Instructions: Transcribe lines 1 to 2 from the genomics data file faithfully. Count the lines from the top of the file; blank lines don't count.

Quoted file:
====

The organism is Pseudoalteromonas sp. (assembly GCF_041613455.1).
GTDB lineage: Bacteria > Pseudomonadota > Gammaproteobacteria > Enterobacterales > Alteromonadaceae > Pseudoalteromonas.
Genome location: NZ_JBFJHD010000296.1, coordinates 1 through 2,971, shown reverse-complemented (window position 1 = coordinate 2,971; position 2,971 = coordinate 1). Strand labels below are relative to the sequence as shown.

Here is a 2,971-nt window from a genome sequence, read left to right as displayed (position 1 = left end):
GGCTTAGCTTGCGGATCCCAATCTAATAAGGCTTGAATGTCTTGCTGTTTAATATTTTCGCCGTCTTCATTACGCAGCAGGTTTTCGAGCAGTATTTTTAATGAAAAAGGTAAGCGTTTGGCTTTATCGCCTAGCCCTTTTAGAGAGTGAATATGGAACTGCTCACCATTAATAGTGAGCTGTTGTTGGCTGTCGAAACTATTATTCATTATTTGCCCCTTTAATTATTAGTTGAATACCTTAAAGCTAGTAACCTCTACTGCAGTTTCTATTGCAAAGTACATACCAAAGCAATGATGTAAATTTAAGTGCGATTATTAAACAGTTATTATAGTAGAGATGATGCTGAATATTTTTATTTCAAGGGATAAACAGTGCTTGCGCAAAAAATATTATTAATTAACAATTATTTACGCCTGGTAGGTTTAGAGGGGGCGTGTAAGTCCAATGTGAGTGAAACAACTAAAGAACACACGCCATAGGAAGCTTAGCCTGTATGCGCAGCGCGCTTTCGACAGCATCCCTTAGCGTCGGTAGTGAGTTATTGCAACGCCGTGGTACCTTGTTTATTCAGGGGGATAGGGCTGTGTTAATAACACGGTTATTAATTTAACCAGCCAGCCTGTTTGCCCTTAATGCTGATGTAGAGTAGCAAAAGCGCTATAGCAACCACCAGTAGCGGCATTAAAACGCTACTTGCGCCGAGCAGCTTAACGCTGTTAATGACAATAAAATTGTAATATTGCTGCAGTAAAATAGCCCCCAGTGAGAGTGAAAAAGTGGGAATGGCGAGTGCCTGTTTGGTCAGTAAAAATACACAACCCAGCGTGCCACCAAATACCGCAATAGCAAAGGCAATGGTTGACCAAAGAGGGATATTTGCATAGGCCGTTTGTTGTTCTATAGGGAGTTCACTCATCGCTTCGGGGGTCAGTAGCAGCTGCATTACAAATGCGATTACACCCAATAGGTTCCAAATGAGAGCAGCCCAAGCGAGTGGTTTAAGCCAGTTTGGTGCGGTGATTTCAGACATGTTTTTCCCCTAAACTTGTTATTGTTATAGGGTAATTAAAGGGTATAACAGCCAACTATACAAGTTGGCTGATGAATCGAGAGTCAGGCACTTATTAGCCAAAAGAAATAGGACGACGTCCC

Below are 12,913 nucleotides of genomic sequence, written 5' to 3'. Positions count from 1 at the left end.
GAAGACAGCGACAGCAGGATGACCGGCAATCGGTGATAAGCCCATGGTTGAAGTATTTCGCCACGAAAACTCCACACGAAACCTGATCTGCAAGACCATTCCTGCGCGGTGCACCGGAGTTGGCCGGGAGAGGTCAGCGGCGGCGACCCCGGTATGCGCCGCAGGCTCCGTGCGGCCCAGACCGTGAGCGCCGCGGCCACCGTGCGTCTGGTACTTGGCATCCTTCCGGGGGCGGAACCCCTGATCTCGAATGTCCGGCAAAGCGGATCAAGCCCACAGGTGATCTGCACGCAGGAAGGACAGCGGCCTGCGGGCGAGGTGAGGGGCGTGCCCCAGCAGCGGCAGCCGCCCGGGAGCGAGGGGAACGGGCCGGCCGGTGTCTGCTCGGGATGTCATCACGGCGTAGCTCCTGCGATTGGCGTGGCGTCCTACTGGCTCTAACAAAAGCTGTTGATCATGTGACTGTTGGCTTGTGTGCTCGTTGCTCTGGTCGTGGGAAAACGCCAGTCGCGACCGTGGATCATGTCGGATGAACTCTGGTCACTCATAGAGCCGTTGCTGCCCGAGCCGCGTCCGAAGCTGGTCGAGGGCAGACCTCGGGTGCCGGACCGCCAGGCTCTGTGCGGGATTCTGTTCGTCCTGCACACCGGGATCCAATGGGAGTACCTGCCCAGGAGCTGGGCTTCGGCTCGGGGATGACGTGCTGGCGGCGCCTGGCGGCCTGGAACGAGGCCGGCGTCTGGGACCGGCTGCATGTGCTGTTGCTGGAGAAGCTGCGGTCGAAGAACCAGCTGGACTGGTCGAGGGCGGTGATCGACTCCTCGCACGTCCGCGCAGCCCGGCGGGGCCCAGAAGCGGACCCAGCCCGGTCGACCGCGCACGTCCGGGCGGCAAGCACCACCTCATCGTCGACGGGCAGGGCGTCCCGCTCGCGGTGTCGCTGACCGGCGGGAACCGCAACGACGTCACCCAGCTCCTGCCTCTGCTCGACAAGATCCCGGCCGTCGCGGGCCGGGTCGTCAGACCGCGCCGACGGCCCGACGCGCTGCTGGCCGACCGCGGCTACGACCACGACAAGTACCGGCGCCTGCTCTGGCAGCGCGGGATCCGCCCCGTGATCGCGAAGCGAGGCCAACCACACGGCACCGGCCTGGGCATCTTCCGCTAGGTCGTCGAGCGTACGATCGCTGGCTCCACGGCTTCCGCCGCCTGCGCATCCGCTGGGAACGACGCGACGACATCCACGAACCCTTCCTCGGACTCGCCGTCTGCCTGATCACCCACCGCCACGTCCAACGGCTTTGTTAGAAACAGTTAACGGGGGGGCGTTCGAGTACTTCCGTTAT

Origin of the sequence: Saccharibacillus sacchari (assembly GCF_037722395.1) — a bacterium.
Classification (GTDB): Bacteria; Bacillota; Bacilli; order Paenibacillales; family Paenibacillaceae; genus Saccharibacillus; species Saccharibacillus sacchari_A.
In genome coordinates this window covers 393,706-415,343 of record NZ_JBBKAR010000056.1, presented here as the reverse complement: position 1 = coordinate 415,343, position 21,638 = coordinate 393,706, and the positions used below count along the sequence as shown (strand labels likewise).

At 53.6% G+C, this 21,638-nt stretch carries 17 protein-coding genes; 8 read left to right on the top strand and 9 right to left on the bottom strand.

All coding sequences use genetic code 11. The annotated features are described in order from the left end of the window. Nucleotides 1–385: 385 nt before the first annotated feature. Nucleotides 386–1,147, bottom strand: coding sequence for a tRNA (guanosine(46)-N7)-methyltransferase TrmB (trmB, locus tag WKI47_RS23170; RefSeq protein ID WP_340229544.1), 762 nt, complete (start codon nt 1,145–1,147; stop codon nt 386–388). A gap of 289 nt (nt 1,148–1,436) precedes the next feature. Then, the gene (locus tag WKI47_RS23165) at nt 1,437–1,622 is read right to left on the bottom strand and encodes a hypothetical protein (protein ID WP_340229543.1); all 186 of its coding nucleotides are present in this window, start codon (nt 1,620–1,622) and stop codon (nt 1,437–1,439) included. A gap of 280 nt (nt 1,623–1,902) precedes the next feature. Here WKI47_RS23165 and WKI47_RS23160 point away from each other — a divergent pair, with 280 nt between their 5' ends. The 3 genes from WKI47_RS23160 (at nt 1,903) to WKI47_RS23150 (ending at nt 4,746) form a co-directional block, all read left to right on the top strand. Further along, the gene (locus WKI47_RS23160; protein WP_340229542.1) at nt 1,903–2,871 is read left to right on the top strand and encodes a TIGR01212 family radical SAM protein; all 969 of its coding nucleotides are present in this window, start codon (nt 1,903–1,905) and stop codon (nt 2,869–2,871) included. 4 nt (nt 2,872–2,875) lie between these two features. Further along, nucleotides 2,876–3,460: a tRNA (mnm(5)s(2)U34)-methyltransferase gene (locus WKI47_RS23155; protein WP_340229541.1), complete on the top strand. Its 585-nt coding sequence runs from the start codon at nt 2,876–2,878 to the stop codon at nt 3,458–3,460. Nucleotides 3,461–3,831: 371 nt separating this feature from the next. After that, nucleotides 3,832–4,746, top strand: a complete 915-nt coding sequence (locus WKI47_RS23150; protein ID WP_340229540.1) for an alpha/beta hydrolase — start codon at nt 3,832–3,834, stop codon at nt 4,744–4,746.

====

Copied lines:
The organism is Pseudoalteromonas sp. (assembly GCF_041613455.1).
GTDB lineage: Bacteria > Pseudomonadota > Gammaproteobacteria > Enterobacterales > Alteromonadaceae > Pseudoalteromonas.